Egypt and France strengthen their cooperation ahead of COP27
CAIRO — Egyptian and French officials have discussed strengthening bilateral cooperation as Egypt prepares to host the 27th session of the Conference of the Parties (COP27) to the United Nations Framework Convention on Climate Change (UNFCCC). ). The conference is scheduled for November in Sharm el-Sheikh.
Egyptian Environment Minister Yasmine Fouad met representatives of the French Development Agency (AFD) on June 12. The two parties discussed means of cooperation in the field of initiatives to be announced during COP27.
In a statement after the meeting, Fouad said, “Egypt has launched the National Climate Change Strategy until 2050. The objectives include mitigation, adaptation, climate finance and technology. Egypt is focusing on green transformation, linking climate to economic plans and focusing on the economy in agriculture, expansion of seawater desalination, solar power generation and ways to engage the private sector in investments in this area.
On May 19, the Egyptian government rolled out the National Climate Change Strategy 2050, in line with the country’s sustainable development strategy, Egypt Vision 2030. The strategy aims to reduce harmful emissions and prepare the country to withstand the effects of climate change. global warming.
Regarding bilateral cooperation between Cairo and Paris, Fouad proposed cooperation with AFD to “provide technical support and develop an action plan in the field of temperature-tolerant crops and sustainable crops in cooperation with the [Egyptian] Ministry of Agriculture and channeling these investment projects through the private sector.
Saber Othman, climate change expert and former director of the climate change department at the Ministry of Environment, told Al-Monitor: “The reports and studies that Egypt has submitted to the UNFCCC clearly indicate the significant damage caused to Egyptian cultures as a result of climate change. , which are due to a number of reasons including sea level rise. possibility of some land being submerged in the future.
He said: “Climate change has had a negative impact on water revenues in Egypt. While 95% of the country’s water resources come from the Nile, 85% of total water revenues go to the agricultural sector. Egypt’s water supply will have a very significant impact on the agricultural sector.
Othman warned that compound weather extremes and potential hazards to Egypt – whether dust and sand storms, intense heat waves or freezing cold spells – are a real cause for concern. “In the Sinai Peninsula and the Red Sea Mountains, there will be heavy rains or torrential rains, which has a significant impact on the agricultural sector, especially plants with a low capacity to adapt to these changes. climatic.”
Magdi Allam, former deputy environment minister and consultant to the World Climate Programme, agrees. “Cooperation between Egypt and France in the climate field is absolutely necessary because Egypt and the countries of North Africa are suffering the consequences of pollution resulting from the industrial revolution in Europe. The effects of drought, desertification, hurricanes and torrential rains in the North African region in recent years confirm the need for this cooperation,” he told A;-Monitor.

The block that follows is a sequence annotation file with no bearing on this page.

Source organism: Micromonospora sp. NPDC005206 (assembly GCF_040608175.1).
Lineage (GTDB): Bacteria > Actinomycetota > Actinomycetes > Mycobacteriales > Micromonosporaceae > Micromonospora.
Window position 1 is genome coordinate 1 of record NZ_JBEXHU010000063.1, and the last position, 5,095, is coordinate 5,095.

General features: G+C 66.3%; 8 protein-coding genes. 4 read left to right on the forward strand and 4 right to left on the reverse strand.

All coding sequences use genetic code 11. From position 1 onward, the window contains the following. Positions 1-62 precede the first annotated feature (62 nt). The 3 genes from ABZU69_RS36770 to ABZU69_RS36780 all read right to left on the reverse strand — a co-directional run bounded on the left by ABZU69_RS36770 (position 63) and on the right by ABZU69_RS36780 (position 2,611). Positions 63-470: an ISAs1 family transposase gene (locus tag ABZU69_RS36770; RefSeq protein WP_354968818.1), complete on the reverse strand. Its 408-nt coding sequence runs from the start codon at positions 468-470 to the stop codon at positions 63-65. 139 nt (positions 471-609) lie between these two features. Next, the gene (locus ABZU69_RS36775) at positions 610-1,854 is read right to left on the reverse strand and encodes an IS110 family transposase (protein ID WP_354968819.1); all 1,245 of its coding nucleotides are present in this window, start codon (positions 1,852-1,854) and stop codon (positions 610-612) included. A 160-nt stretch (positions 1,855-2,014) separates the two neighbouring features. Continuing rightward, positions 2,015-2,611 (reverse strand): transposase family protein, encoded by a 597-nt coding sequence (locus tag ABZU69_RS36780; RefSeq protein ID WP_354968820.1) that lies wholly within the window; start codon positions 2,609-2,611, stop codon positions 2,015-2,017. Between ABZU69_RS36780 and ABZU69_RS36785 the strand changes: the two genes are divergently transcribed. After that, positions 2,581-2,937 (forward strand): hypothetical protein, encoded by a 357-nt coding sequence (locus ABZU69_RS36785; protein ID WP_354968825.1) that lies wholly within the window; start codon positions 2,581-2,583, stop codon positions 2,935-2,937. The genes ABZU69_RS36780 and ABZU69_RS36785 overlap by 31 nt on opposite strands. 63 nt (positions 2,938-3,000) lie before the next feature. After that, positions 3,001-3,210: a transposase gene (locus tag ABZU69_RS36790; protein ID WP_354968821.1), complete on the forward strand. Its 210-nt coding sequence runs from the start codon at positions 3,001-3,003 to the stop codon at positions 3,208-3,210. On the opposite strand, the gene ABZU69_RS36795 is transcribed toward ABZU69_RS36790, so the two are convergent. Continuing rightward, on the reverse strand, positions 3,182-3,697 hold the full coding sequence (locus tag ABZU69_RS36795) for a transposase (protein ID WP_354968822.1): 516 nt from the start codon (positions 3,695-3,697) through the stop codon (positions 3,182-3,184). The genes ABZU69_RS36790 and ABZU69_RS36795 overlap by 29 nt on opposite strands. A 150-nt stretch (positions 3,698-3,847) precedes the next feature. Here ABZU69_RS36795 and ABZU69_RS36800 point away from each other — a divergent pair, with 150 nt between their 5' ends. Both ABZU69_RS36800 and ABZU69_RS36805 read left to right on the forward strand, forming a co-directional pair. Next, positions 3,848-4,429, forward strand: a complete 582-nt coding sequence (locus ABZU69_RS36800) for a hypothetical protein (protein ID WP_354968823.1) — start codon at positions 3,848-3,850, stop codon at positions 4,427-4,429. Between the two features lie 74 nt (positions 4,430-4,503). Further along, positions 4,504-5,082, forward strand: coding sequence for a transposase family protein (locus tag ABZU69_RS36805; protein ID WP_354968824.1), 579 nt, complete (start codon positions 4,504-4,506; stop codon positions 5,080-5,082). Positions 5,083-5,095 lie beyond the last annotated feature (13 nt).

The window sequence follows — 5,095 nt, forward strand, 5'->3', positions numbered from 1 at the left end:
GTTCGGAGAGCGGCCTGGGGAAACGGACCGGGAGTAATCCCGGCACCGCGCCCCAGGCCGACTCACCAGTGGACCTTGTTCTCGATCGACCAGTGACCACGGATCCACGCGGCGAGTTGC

He noted, “There is a global trend to transform seeds into varieties that are more temperature tolerant and more tolerant of drought, desertification and compound extremes.
In 2015, the Food and Agriculture Organization of the United Nations launched the Investments and Sustainable Livelihoods in Agriculture project, which runs until 2023, with the participation of the Egyptian Ministry of Agriculture . The project aims to help Egyptian farmers promote climate-smart practices – an approach to put in place the actions needed to transform farming systems to support food security in the context of climate change, and encourage them to use alternative crop varieties.
Allam said, “A number of Egyptian cultures have been affected by climatic changes in the last period, due to a sharp rise or sudden drop in temperature. These include mango, strawberry and apple crops, with expectations of impact on wheat, cotton and maize, which are major crops for Egypt’s national income.
According to a report published by the Egyptian newspaper El-Watan, in August 2021, rising temperatures caused heavy losses to many summer crops, with mangoes and olives being the most affected. The report says this has resulted in a sharp increase in the prices of these two crops due to the lack of supply.
Additionally, a 2019 study conducted at the Agriculture Research Center’s Agricultural Meteorology and Climate Change Research Unit showed that climate change and the resulting increase in Earth’s surface temperature will negatively affect the productivity of many Egyptian agricultural crops, as they lead to a sharp decline in the productivity of most major food crops in Egypt. The study warned that increased water consumption will also harm these crops. He further noted that wheat crop productivity will decrease by about 9% if the temperature rises 2 degrees Celsius above its average.
“Most plants and crops are threatened by climate change, such as wheat, rice and vegetables. This has serious repercussions on crop productivity and therefore on the lives of millions of Egyptians. The livelihoods of around 17 million Egyptian citizens depend directly or indirectly on agriculture,” Allam said.
He concluded, “This creates imminent danger to available job opportunities and casts its shadow over internal or external migration in search of employment opportunities.”